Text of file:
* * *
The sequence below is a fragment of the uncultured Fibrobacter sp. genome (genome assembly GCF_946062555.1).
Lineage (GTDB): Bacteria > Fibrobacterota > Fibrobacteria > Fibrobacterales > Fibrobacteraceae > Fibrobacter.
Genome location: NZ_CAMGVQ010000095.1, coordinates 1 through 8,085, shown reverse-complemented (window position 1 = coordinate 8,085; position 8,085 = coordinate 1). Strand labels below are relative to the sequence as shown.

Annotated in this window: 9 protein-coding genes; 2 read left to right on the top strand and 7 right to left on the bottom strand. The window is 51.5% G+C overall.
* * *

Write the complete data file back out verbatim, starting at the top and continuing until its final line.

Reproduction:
The sequence below is a fragment of the uncultured Fibrobacter sp. genome (genome assembly GCF_946062555.1).
Lineage (GTDB): Bacteria > Fibrobacterota > Fibrobacteria > Fibrobacterales > Fibrobacteraceae > Fibrobacter.
Genome location: NZ_CAMGVQ010000095.1, coordinates 1 through 8,085, shown reverse-complemented (window position 1 = coordinate 8,085; position 8,085 = coordinate 1). Strand labels below are relative to the sequence as shown.

Annotated in this window: 9 protein-coding genes; 2 read left to right on the top strand and 7 right to left on the bottom strand. The window is 51.5% G+C overall.